PRC swimming ready to have another successful year
Published 7:00 am Friday, June 28, 2019
There’s a lot that happens between being the first one off the block and the first to touch the wall during a swim meet.
It’s a sport of small margins, and even with those obstacles Head Coach Blake Rutherford and the swimming teams at Pearl River Central High School were successful last year.
Now, Rutherford wants to build on that success, and the transition of PRC from a Class 2 to a Class 1 school might make that goal even more attainable.
“Class 2 is more of the 4-A, 5-A and 6-A teams, and Class 1 is more of the smaller teams,” Rutherford said.
“The standard of times in Class 1 is a lot easier to make than Class 2, so we should blow that out of the water.”
Along with a few talented swimmers like Anthony Werner on the boys side and Amber Bounds on the girls side who won individual awards, PRC’s relay teams were also able to place at the state meet.
Rutherford credits the swimming program within the Pearl River County School District for the team’s success. He said that his squads are lucky because the swimming programs start in middle school, allowing the youngsters to become technical swimmers by the time they reach the high school level.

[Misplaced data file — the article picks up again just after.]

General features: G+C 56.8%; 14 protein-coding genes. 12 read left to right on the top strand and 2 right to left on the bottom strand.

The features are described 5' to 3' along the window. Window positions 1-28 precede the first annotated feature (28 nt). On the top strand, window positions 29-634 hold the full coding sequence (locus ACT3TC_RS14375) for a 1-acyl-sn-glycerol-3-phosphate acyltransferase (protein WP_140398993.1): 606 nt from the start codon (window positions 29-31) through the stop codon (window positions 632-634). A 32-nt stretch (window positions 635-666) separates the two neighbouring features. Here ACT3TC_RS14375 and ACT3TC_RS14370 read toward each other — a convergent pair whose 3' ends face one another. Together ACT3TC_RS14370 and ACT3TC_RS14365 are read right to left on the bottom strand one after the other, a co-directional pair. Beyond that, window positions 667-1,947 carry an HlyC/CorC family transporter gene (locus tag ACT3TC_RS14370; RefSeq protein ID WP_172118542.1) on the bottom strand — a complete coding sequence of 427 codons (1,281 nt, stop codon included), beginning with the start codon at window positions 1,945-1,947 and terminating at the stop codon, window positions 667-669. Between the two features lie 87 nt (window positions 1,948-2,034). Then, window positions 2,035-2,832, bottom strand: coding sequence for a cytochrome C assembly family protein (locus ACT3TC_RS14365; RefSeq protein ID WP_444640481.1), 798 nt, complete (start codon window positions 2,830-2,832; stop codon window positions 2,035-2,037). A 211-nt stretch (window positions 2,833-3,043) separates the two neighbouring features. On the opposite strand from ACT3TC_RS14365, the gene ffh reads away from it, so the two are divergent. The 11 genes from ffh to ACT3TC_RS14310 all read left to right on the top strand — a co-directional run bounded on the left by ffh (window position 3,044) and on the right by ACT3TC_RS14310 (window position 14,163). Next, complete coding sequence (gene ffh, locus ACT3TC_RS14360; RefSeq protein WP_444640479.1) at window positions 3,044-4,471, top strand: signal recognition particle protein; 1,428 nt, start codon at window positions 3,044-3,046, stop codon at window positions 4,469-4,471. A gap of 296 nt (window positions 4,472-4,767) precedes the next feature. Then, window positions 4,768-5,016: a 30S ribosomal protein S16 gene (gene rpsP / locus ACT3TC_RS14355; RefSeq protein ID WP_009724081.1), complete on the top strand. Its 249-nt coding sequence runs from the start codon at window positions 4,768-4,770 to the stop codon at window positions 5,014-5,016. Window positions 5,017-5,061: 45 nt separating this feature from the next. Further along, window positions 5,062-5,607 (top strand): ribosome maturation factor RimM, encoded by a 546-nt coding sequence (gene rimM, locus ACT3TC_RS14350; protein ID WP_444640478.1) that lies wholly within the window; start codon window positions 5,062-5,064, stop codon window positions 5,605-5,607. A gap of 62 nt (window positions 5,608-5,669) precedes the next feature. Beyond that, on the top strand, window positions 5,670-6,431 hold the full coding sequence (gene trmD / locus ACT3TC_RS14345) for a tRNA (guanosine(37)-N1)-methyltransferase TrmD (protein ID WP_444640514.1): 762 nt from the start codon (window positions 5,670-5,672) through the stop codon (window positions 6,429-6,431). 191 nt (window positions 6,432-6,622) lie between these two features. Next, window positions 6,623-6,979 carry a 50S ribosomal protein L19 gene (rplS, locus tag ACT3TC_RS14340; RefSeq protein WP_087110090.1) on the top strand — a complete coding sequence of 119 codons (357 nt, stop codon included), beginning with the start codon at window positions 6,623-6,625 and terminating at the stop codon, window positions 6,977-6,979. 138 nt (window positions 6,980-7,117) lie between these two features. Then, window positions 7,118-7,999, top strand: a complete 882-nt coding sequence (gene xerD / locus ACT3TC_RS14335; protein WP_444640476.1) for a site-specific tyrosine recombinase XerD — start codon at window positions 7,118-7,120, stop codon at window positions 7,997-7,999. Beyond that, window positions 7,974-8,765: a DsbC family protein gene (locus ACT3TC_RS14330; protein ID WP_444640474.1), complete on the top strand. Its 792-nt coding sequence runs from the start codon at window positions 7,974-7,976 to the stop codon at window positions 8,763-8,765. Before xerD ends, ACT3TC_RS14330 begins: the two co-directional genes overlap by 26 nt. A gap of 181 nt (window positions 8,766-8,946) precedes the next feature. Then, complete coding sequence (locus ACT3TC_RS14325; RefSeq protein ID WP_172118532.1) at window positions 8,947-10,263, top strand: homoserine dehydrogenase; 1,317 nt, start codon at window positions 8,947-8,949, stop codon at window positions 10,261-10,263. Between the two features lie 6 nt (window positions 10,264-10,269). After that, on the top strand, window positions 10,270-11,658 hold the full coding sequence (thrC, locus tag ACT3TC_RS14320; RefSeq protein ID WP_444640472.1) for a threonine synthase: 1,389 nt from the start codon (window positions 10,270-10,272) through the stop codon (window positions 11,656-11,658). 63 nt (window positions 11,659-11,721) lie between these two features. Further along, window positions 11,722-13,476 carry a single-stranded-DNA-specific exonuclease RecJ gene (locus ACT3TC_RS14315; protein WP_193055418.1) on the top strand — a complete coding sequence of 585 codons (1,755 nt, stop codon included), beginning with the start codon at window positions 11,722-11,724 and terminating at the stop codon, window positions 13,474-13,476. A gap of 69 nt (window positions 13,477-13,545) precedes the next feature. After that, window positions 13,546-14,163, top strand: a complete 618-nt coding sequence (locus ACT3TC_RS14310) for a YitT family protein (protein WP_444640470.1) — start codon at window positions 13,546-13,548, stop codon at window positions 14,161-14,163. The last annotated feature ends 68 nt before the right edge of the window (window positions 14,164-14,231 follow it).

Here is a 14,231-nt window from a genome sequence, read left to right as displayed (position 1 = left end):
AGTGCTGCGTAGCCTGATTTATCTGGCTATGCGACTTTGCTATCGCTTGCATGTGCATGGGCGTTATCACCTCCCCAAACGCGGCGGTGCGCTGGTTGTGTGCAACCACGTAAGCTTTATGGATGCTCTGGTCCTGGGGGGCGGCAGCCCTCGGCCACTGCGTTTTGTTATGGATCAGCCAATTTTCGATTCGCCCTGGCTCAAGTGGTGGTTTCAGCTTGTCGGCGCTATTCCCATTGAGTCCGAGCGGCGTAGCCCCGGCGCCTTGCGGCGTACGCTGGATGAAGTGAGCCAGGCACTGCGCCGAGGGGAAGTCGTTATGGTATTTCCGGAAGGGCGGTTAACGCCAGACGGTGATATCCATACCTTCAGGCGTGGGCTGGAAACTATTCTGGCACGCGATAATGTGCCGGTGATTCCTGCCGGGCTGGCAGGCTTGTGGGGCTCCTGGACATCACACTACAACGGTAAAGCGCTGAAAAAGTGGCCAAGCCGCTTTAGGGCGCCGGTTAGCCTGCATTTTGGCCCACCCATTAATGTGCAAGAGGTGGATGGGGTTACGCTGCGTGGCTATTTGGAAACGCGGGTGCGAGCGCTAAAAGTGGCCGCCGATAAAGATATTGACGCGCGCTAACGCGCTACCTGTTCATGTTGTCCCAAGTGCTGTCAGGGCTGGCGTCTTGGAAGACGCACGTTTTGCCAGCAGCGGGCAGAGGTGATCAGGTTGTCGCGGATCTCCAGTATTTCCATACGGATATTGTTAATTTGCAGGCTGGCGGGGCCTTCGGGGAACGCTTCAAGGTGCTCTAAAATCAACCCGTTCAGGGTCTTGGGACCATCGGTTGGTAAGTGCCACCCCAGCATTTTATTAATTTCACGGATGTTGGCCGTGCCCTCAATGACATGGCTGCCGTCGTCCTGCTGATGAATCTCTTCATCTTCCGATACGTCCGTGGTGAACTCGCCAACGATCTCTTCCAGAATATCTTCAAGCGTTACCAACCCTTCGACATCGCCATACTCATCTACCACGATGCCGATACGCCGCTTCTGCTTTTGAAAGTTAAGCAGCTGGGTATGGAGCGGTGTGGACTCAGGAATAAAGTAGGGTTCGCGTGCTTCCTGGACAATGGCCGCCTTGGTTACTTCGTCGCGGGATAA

Youth was a common theme amongst both squads for the Blue Devils, and next year the teams will once again be made up of veterans and new talent. Rutherford says that in order for his swimmers to be successful they should be swimming all year, which can be difficult because the closest year-round teams are in Slidell, La. However, if a swimmer wants to be serious about the sport, Rutherford said that doing year-round swimming can be rough, but useful.
“When they get into high school they are doing five to six two hour practices a week,” Rutherford said.
Rutherford said that during high school season the athletes are usually going to their year round practice from 5:30-7 a.m., going to class and then practicing in the afternoon. Learning how to be that dedicated is just one of the many facets of swimming that can positively impact athletes.
“Time management, resiliency, leadership, dealing with different personalities and accepting them, those are the big ones,” Rutherford said.
Mental and physical toughness is important, but Rutherford said that doesn’t inhibit each athlete’s ability to cheer on their teammates and counterparts when it comes time to race.The sport can seem like one that focuses on individuals given the way awards are earned, but it’s a little more complex.
“It is an interesting dynamic in that swimmers need to be selfless in order to do your best and take responsibility for what you need to do and work hard,” Rutherford said. “It builds a sense of relationship and competition knowing that I have to do my best as an athlete to help the team as a whole.”